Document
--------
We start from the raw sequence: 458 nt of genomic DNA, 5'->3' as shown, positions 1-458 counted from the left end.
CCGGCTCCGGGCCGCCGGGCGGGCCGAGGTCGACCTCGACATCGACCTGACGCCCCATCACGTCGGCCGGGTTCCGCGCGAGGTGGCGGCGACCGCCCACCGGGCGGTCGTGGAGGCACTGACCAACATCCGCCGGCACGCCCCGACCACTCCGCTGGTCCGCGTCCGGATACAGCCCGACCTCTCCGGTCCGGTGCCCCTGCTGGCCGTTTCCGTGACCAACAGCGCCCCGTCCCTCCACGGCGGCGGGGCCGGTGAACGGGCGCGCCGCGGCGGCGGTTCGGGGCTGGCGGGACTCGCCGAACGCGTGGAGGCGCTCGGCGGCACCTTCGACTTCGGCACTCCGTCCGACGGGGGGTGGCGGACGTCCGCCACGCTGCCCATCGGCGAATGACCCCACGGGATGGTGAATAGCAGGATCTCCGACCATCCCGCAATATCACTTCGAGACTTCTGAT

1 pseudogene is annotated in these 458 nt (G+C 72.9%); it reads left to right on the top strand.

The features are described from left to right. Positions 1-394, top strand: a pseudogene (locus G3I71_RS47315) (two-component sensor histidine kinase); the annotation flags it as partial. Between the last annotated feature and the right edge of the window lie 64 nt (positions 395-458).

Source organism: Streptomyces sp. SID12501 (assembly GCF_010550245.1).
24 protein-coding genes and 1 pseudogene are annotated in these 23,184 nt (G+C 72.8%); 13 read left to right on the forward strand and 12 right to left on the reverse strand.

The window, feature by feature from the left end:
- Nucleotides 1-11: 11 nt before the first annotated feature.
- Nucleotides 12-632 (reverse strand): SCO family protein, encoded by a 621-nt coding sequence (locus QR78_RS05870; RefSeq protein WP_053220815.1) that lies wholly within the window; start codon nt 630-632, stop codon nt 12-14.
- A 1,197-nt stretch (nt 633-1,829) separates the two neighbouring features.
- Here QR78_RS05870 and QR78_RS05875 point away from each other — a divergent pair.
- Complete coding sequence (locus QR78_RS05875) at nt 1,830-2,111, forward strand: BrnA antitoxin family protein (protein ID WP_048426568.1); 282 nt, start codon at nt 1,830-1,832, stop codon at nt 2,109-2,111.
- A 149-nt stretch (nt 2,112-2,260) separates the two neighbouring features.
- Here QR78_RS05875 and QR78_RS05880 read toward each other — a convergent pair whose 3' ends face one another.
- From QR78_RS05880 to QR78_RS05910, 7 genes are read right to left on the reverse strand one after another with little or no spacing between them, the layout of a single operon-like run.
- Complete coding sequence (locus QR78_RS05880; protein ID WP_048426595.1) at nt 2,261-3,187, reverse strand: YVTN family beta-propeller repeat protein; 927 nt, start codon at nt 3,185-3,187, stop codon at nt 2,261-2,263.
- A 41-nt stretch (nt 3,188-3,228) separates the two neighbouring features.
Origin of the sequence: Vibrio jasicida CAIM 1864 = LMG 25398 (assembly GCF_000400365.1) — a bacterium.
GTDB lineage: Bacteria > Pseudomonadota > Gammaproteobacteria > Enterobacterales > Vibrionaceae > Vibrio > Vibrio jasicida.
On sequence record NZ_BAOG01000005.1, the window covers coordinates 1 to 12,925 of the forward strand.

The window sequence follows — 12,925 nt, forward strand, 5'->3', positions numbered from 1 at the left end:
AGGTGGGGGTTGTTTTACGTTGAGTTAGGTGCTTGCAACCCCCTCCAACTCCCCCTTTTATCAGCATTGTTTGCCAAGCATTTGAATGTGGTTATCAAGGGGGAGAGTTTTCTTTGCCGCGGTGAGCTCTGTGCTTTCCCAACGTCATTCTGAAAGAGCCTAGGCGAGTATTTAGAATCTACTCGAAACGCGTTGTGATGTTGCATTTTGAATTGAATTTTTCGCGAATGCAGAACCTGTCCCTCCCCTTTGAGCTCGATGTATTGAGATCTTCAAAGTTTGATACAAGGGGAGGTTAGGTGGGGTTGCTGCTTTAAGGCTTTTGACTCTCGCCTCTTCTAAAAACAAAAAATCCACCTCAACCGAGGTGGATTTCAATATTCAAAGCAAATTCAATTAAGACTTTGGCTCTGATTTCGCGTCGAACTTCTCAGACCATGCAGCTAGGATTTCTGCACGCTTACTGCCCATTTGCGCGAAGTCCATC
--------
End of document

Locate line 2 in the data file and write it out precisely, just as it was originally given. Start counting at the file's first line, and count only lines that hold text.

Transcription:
CCGGCTCCGGGCCGCCGGGCGGGCCGAGGTCGACCTCGACATCGACCTGACGCCCCATCACGTCGGCCGGGTTCCGCGCGAGGTGGCGGCGACCGCCCACCGGGCGGTCGTGGAGGCACTGACCAACATCCGCCGGCACGCCCCGACCACTCCGCTGGTCCGCGTCCGGATACAGCCCGACCTCTCCGGTCCGGTGCCCCTGCTGGCCGTTTCCGTGACCAACAGCGCCCCGTCCCTCCACGGCGGCGGGGCCGGTGAACGGGCGCGCCGCGGCGGCGGTTCGGGGCTGGCGGGACTCGCCGAACGCGTGGAGGCGCTCGGCGGCACCTTCGACTTCGGCACTCCGTCCGACGGGGGGTGGCGGACGTCCGCCACGCTGCCCATCGGCGAATGACCCCACGGGATGGTGAATAGCAGGATCTCCGACCATCCCGCAATATCACTTCGAGACTTCTGAT